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Is a pet a good gift?

No. But the holidays can be a great time to adopt one -- responsibly.

By Karen Datko Dec 16, 2009 5:49PM

The interwebs are filled with stories of happy pet adoptions. (Heck, we’ve even written one, reprinted here.) Disastrous tales also can be found. Here’s one, via AP, that got our attention:

Chihuahuas make up 30% or more of the dog populations at many California shelters. And experts say pop culture is to blame, with fans imitating Chihuahua-toting celebrities like Paris Hilton and Miley Cyrus, then abandoning the dogs.

Get the picture? Every pet is not a good fit for every home. If you’re thinking of gifting a pet to a family on your holiday list, stick with the robotic kind.

 

Here’s why:

  • A pet can be a 10- or 20-year commitment, Unleashed reminds us. Most gifts don’t come with an obligation.
  • A pet requires the recipient to spend money -- lots of it over time. Caring for a dog or cat costs $8,000 or more over the pet’s lifetime. And sometime owners face a heartbreaking decision about whether they can afford medical treatment for their pets. That won’t happen if you give a picture frame.
  • The entire family should be involved in the decision. Are family members fully on board with the work involved? Puppies are cute and fun, but house training is mandatory. Is the recipient willing to set the alarm for the middle of the night? Who is going to walk and play with the dog? Does it have a place to run?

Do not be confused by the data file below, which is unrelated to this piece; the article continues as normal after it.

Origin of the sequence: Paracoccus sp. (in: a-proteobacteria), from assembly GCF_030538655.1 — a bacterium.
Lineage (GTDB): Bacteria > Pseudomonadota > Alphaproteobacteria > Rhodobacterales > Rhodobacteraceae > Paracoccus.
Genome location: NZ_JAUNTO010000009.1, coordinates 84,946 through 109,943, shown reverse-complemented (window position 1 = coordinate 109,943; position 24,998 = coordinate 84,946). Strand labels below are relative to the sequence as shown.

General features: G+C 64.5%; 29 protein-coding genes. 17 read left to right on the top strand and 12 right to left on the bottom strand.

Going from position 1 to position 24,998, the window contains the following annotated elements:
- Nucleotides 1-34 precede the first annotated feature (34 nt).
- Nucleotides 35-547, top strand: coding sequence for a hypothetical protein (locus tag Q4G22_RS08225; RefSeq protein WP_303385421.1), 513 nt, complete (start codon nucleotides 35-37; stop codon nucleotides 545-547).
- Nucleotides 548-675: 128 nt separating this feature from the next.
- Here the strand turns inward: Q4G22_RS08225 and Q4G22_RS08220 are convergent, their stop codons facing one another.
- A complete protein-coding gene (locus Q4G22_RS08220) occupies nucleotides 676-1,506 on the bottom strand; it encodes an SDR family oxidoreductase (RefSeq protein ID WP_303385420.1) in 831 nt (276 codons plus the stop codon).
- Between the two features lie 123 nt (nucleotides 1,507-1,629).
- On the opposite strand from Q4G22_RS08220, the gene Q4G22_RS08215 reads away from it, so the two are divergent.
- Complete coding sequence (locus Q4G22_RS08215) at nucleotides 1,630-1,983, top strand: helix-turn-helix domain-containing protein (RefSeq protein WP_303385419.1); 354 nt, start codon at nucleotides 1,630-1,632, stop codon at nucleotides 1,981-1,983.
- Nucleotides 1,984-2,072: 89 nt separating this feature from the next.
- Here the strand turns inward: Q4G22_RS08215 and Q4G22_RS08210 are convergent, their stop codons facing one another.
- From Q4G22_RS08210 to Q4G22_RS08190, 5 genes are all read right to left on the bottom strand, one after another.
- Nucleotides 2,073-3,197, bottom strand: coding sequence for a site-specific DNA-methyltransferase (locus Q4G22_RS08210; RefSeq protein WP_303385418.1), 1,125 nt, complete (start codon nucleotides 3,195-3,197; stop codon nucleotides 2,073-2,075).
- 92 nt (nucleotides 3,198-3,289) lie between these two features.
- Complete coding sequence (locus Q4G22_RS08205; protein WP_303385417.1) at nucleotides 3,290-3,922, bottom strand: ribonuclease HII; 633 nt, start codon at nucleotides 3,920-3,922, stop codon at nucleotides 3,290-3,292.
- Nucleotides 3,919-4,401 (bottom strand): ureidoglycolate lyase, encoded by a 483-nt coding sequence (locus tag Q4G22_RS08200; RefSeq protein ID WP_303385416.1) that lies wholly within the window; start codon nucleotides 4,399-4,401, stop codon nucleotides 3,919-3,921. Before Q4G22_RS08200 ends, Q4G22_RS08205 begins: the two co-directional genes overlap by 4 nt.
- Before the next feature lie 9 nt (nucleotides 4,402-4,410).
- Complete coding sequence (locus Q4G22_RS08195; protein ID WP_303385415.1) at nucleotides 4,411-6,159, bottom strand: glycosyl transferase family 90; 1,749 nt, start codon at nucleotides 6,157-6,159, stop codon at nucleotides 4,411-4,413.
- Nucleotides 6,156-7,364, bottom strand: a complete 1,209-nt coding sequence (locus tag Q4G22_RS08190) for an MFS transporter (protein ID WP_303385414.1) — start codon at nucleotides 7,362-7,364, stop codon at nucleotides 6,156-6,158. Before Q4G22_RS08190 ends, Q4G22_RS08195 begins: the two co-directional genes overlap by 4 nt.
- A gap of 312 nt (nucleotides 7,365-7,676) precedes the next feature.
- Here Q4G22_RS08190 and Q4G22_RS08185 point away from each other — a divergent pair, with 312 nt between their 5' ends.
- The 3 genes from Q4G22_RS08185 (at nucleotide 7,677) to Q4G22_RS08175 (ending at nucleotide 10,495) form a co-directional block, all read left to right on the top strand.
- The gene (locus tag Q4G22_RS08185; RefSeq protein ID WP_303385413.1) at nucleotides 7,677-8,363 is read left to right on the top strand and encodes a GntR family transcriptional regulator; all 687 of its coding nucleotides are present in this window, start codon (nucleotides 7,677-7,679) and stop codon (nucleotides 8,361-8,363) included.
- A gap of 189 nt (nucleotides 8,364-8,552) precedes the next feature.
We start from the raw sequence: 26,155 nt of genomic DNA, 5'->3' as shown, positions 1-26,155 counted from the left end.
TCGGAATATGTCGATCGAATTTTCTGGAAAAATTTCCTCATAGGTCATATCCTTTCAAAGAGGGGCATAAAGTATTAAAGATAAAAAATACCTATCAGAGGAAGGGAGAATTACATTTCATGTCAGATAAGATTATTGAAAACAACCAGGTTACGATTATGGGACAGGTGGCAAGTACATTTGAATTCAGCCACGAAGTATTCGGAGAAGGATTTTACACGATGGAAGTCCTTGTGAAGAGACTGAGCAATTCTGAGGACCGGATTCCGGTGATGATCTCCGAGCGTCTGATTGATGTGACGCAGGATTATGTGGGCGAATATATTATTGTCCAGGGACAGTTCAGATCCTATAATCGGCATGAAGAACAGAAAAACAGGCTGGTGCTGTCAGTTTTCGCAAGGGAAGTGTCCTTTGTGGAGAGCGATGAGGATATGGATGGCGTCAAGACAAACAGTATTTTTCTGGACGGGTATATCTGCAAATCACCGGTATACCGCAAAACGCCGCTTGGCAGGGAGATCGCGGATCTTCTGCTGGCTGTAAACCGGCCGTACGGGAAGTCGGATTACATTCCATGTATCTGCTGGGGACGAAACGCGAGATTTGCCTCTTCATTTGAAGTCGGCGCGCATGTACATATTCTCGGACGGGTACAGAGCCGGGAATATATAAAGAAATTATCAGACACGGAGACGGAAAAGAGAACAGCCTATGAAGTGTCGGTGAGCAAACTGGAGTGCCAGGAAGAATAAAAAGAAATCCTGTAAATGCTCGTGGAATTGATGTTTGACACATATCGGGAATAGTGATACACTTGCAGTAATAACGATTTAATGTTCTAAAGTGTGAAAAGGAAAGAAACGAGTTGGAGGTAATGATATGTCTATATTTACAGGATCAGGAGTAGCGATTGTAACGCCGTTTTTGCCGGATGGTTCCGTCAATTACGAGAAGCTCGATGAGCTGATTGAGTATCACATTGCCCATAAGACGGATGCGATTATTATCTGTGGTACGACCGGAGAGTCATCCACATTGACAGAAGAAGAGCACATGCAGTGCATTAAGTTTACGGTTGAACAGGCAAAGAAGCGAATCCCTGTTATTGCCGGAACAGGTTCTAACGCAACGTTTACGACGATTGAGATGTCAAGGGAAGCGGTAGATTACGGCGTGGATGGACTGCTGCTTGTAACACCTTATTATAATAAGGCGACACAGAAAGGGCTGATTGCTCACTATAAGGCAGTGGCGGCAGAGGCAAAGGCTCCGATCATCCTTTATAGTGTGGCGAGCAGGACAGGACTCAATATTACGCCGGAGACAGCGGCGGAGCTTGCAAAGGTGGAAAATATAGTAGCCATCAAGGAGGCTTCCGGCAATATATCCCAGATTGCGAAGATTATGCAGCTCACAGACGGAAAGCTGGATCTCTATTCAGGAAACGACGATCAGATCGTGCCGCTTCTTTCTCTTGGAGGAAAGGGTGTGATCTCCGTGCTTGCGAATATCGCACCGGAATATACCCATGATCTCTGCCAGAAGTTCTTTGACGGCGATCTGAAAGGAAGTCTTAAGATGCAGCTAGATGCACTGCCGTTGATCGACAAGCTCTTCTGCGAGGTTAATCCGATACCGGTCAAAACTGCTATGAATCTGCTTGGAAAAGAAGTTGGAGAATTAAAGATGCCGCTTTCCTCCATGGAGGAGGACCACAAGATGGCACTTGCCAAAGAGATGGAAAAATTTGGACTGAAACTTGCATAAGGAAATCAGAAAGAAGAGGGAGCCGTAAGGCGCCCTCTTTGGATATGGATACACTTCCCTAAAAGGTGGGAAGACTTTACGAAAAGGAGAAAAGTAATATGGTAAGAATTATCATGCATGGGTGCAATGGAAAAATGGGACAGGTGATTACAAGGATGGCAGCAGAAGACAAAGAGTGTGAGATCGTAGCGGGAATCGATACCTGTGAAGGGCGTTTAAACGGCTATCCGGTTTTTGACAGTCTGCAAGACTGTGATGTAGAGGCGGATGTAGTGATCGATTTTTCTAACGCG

• Keep this in mind: Sherry Woodard at Best Friends wrote (.pdf file) that puppies “cannot be properly socialized and house-trained if left alone all day during the regular work hours kept by most adults.” Pet sitting is costly in many locations.
  • Holiday celebrations can be chaotic. A new animal in the house needs a calm atmosphere. PAW has a lot more to say about that.
  • People, too, have special needs. Is someone in the house allergic to most dogs or cats?

That doesn’t mean the holiday season is a bad time to responsibly adopt a pet -- after you consider the bulleted points above. You’re giving a gift of life to a pet someone else rejected.

For instance, The Mayor’s Alliance for NYC’s Animals (which aims to make New York a no-kill city by 2015) has joined with Iams Home 4 the Holidays to schedule holiday animal adoption events through Jan. 4. Iams, with its partners nationwide, hopes to find homes for 1.5 million orphaned pets this year. The need for new homes has increased because of the economy.

 

Still want to give a family the gift of a pet’s love? Best Friends (.pdf file) suggests that you give a gift certificate that covers the cost of a future pet adoption. And, if the recipient doesn’t want to use it, offer instead to make a donation to the local shelter in the giftee’s name.

If you want to volunteer to help unwanted pets, read this excellent piece at OregonLive.com. You don’t have to live in the Portland area to benefit from the suggestions.

 

On a related topic, are pets appropriate recipients of gifts? The American public says yes. Another AP story says that “52% of pet owners plan to buy their animals a holiday gift -- up from 43% last year.”

 

Related reading:

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